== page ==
Inflatable Rat Case Maybe Moot; Posner Lashes Out

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By Nicholas Datlowe

Aug. 23 — The fight between Grand Chute, Wis., and the Construction and General Laborer's Union over an inflatable rat may be moot, the U.S. Court of Appeals for the Seventh Circuit held Aug. 19 ( Constr. & Gen. Laborers' Local Union No. 330 v. Town of Grand Chute , 2016 BL 269669, 7th Cir., No. 15-1932, 8/19/16 ).

The labor dispute that spawned the rat is over, and the town ordinance requiring that the rat and its inflatable fat cat companion be removed has since been amended, Judge Frank H. Easterbrook wrote for the court.

The rat and fat cat—which holds a construction worker by the neck—were placed by the union to “demonstrate their unhappiness with employers that do not pay union-scale wages,” the court said.

The previous version of the Grand Chute ordinance banned “signs on the public way.” Because the rat and cat were tethered to a ground and near a public road, they qualified. The union sued, asserting the ordinance violated their free speech rights.

The court remanded the case to determine whether the dispute is sufficiently likely to arise again that it would qualify as “capable of repetition yet evading review.” It also reviewed free speech law to assist the district court on remand.

Chief Judge Diane P. Wood joined the opinion.

High Court Criticized

Judge Richard A. Posner concurred with the reversal, but dissented from the remand. The “aesthetics and safety” justifications for the ordinance were “spurious,” and there was evidence of uneven enforcement of the law, he said.

“The balance of evidence is clear enough to justify our deciding that the union's constitutional right of free speech was violated,” he said.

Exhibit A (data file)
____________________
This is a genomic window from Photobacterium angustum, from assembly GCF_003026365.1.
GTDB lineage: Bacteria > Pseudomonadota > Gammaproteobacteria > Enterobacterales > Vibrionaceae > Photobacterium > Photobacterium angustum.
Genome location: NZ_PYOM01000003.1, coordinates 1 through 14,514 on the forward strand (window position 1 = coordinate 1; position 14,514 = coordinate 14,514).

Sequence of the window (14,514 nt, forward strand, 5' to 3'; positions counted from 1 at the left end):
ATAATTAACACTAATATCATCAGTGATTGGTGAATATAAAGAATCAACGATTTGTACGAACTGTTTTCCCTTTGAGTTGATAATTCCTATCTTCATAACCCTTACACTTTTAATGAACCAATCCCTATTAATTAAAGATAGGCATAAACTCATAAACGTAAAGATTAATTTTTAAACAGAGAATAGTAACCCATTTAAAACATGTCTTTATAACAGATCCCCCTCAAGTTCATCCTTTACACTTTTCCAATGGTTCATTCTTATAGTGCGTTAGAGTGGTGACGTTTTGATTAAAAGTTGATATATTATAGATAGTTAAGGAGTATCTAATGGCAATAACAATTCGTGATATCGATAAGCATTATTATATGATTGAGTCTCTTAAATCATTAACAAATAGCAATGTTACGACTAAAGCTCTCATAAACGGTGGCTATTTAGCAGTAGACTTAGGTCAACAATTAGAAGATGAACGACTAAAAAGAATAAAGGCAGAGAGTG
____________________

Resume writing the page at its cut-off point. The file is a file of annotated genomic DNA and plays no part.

He also took the opportunity to criticize the U.S. Supreme Court's decision in McCullen v. Coakley, 82 U.S.L.W. 4584, 2014 BL 177532 (U.S. June 26, 2014), which invalidated a Massachusetts law creating a 35-foot protest exclusion zone around abortion clinics.

McCullen relied on the notion that people wishing to converse on the street with strangers about political issues is traditional political expression.

“This isn't actually true,” Posner said. “No one wants to be buttonholed on the sidewalk,” and in the 21st century, if you are so confronted, “you flee.”

In McCullen, the privacy interests of the clinic's patients weren't enough to overcome the “negligible contribution that abortion protesters make to the marketplace in ideas,” he said.

“The giant rat in this case no doubt causes distress to the executives of the car dealership that the rat is picketing,” but “after McCullen it is clear” that such speech is protected, he said.

The Previant Law Firm, S.C. represented the plaintiffs. Hinshaw & Culbertson LLP represented Grand Chute.

To contact the reporter on this story: Nicholas Datlowe in Washington at

To contact the editors responsible for this story: Jessie Kokrda Kamens at and Jeffrey D. Koelemay at

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